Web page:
IOA spurs JP Group's F1 hope
The IOA chief Suresh Kalmadi has promised to support the JP Group in their F1 deal, reports Khurram Habib.india Updated: Nov 20, 2007 23:20 IST
Whether the Formula One project in Delhi will be feasible or not remains to be seen, but for now the Indian Olympic Association chief, Suresh Kalmadi has promised to give full support to the JP group, who claim to have signed the deal with F1 boss, Bernie Ecclestone.
Kalmadi, who signed a Memorandum of Understanding with the London 2012 Olympic organising committee on behalf of the Commonwealth Organising Committee, said, "The deal has been signed by the JP group. They are a private body and I think it is good for the sport because they can bring in the money. The IOA wanted the sport in Delhi. Our job was that of a catalyst. We are happy with whoever brings it, so long as it comes here."
JP group, themselves, say they'll come out with the details through a press statement in sometime.
While Kalmadi might be supporting the cause, what sort of a deal JP have entered with Bernie will be interesting to know, particularly, when quite a few circuits around the world are reporting losses or need government funding.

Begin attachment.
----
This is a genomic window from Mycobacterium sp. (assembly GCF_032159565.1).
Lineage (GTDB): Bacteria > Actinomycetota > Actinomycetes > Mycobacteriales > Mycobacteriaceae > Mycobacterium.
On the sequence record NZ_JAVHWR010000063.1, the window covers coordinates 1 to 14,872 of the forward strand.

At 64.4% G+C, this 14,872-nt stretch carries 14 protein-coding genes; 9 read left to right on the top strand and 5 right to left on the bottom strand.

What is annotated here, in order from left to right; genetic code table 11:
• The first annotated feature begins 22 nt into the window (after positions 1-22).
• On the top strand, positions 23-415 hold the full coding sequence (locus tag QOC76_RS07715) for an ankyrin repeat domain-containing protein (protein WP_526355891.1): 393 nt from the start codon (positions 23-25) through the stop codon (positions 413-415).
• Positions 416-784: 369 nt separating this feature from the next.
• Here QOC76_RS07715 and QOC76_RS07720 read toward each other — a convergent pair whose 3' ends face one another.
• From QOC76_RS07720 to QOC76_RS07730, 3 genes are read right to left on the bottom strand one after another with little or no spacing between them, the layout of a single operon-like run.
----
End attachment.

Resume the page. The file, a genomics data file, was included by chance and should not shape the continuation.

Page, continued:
According to a report tabled in the Victorian parliament in October-end, Melbourne's Formula One Grand Prix ran at a $34.6 million loss. The report said that revenue decreased from $47.5 million in 2006 to $43.4 million this year.
The event cost more than $78 million to run and the Victorian government covered the shortfall.
Ecclestone had also recently commented about the possibility of F1 management removing Silverstone from the calender, because they are not paying the amounts other European circuits are paying and also that it 'lacks the standards'.
Not making enough money and being a burden on government is the case with many circuits around the world. Singapore government is spending 60 per cent on the track and the Sepang circuit is also a burden on the Kuala Lumpur International Airport Authority.
An official connected with motorsports in India said, "The problem is that Bernie controls almost everything. If you see his agreements - they are unclear and there is a lot of secrecy.
"The trackside advertising is controlled by a company with unknown shareholders and only 20-odd per cent of the TV rights go to the teams. The manufacturers are an unhappy lot.
"Honestly, a private party signing the deal with Ecclestone is a surprise. Because, TV rights and trackside ads being his property, you can't earn only on ticket sales and we know they are dwindling in places like Australia. So that leaves us with only testing and local events.
"We know that India's motorsport circuit isn't that big and also that top drivers, if they have to test in warmer climates, will test in Spain and Italy. So, how they'll cover the expenses remains to be seen."